Listen, folks, I am no wallflower. I breezed through the dissection of a fetal pig in my high school biology 122 class; I clean fish without batting an eye; I’ve watched cows being butchered, carried the heart and liver in for auntie to fry up. Poop, pee, farts and boogers…can’t scare me.
But Battle Royale (Toushun Katami, 1999, Haika Soru) made me wanna throw up.
I read all 608 pages in three or four days. By the end, I was bloody, ragged and gaunt, just like the surviving character(s) at the end of the book. And I felt…nothing.
And perhaps that’s what the author intended. Emptiness.
I understand now why it was harshly criticized in Japan for its gratuitous violence. And, unlike at least one of the characters, I will never endure that battle twice. This book is not for the faint of heart. If you don’t like lurid descriptions of spreading pools of blood and eyeballs being smooshed with an opponent’s fingers and axes through gooshing brains and subsequent vomiting, perhaps you’d better pick up Anne of Green Gables instead. Go for a nice walk by the Lake of Shining Waters.
(I can just imagine Anne Shirley in an alternate universe like this one, by the way. She might do something else entirely to Gilbert Blythe with that wooden chalkboard. Just a thought.)
The story opens with a class of 42 junior high school students in the “Republic of Greater East Asia,” who are taken captive by the military, dropped on a deserted island and forced to participate in a semi-secret experiment called “The Program”— an annual scenario involving approximately 1500 students per year throughout the republic. They are provided with arms, bread and water and forced to kill each other until only one survives.
Sound familiar? The book jacket describes Battle Royale as “a Lord of the Flies for the 21st century, a potent allegory of what it means to be young and (barely) alive in a dog-eat-dog world.” People have accused publishing darling Suzanne Collins of stealing this premise for her successful book “The Hunger Games,” but now that I’ve read both, I think the accusation is overblown. This story is not an examination of war and the division of rich and poor through the eyes of young people.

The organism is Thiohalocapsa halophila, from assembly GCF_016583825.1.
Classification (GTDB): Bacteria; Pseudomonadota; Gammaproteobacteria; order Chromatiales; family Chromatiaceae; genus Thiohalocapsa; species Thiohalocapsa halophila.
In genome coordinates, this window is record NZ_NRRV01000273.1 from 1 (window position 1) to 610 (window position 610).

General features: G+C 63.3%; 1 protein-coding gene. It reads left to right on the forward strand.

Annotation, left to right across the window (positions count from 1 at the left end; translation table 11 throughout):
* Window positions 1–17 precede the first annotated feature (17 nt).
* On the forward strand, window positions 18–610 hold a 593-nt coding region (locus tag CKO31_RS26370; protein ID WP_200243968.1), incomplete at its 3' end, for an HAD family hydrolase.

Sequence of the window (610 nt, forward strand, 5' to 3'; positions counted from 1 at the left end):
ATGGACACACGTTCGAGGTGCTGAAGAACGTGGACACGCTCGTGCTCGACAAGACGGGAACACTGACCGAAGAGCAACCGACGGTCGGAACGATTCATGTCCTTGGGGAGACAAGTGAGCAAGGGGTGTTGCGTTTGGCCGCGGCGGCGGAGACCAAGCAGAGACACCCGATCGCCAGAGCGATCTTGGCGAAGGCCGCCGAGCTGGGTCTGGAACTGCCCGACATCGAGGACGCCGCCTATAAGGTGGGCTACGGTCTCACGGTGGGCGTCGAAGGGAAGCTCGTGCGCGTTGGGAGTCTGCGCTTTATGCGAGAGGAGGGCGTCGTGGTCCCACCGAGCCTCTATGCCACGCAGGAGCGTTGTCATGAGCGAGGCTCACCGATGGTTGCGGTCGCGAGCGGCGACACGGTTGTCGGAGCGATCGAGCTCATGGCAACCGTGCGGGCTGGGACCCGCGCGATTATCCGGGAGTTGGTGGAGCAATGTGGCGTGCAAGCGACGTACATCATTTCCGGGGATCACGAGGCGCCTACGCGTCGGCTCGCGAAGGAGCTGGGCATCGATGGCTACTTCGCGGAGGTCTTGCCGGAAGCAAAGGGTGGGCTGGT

Battle Royale is about good-old-fashioned survival, and how far people will go to succeed. Turn one of the ruthless sociopathic characters in this book into a CEO of a Fortune 500 company, and you’ve got it about right. There are misfits, brainiacs, introverts, snobs and maneaters—just about every kind of personality that exists in school or work.
I was disappointed that only one student out of 42 displayed pacifism—in other words, he makes a conscious decision not to fight his schoolmates. (Well, that’s not entirely true: a couple commit suicide together early on in the book. But they don’t do it because they’re pacifists, they do it because they don’t want to be killed by someone else.)
After reading the introduction, I suspected it would end up that way. The author defines a “Battle Royale” as a wrestling term in this alternate universe. He writes, “…In that [wrestling] match, though, one of the guys—I don’t remember which one—intentionally went for a count out to let his partner win, a display of comradeship that was kind of a letdown.”
Comradeship is a letdown? After I read that early passage, I wondered if the author was simply pointing out that people are not inherently peaceful. Refusing to fight is boring, a sign of weakness. We show our strength by fighting to survive, and deep down, we have no loyalties to anyone but ourselves. Might makes right?
Kind of throws the “all people are basically good” mantra out the window. As a person with a Christian worldview (that teaches all people are born in sin and need a Saviour), I find the book bleak, but true.
Takami is meticulous with his descriptions of various weapons and of the island, its zones, buildings and topography. And in the beginning of the story, he does a good job of building a sense of despair at an impossible situation and how different personalities subsequently react. I particularly like his use of simile. He painted sharp word pictures, like this one: “He felt in awe of the boy, like a rookie boxer realizing he was doomed to mediocrity upon encountering a world champion. Mitsuru saw genius.”
But even though there was definitely one main character, I didn’t enjoy the shifting point of view. The author periodically jumps from character to character in subsequent chapters much like a movie does in shifting scenes. This was a bit distracting. I’m used to this method in movies, but not in books. Perhaps that’s why I didn’t find it as emotionally gripping as it could be. I just wanted the whole ugly thing to end, I wasn’t really invested in their lives. The story didn’t wrap up any hope that this barbaric practice might end in the future, either.
Just another reason to read it only once, like the Lord of the Flies: two books that deserve one another.